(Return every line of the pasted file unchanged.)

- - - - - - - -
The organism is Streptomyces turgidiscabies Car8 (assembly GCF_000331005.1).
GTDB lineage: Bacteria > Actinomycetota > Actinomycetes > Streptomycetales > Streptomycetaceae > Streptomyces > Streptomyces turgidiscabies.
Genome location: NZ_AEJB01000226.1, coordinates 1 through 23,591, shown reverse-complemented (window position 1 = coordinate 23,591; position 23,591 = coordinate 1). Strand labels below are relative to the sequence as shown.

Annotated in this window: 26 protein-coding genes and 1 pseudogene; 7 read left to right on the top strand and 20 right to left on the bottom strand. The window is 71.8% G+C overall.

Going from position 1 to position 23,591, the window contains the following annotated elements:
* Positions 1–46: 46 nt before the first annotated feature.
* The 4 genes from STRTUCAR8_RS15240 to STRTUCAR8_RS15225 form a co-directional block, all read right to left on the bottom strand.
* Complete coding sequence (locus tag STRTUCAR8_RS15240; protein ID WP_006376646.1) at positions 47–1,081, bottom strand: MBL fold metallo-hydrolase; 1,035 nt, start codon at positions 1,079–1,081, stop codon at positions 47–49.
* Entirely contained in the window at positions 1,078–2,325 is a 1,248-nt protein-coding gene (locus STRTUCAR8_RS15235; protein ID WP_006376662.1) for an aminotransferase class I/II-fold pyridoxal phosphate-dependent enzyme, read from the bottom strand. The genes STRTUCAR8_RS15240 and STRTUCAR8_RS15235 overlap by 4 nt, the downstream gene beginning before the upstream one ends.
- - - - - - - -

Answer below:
The organism is Streptomyces turgidiscabies Car8 (assembly GCF_000331005.1).
GTDB lineage: Bacteria > Actinomycetota > Actinomycetes > Streptomycetales > Streptomycetaceae > Streptomyces > Streptomyces turgidiscabies.
Genome location: NZ_AEJB01000226.1, coordinates 1 through 23,591, shown reverse-complemented (window position 1 = coordinate 23,591; position 23,591 = coordinate 1). Strand labels below are relative to the sequence as shown.

Annotated in this window: 26 protein-coding genes and 1 pseudogene; 7 read left to right on the top strand and 20 right to left on the bottom strand. The window is 71.8% G+C overall.

Going from position 1 to position 23,591, the window contains the following annotated elements:
* Positions 1–46: 46 nt before the first annotated feature.
* The 4 genes from STRTUCAR8_RS15240 to STRTUCAR8_RS15225 form a co-directional block, all read right to left on the bottom strand.
* Complete coding sequence (locus tag STRTUCAR8_RS15240; protein ID WP_006376646.1) at positions 47–1,081, bottom strand: MBL fold metallo-hydrolase; 1,035 nt, start codon at positions 1,079–1,081, stop codon at positions 47–49.
* Entirely contained in the window at positions 1,078–2,325 is a 1,248-nt protein-coding gene (locus STRTUCAR8_RS15235; protein ID WP_006376662.1) for an aminotransferase class I/II-fold pyridoxal phosphate-dependent enzyme, read from the bottom strand. The genes STRTUCAR8_RS15240 and STRTUCAR8_RS15235 overlap by 4 nt, the downstream gene beginning before the upstream one ends.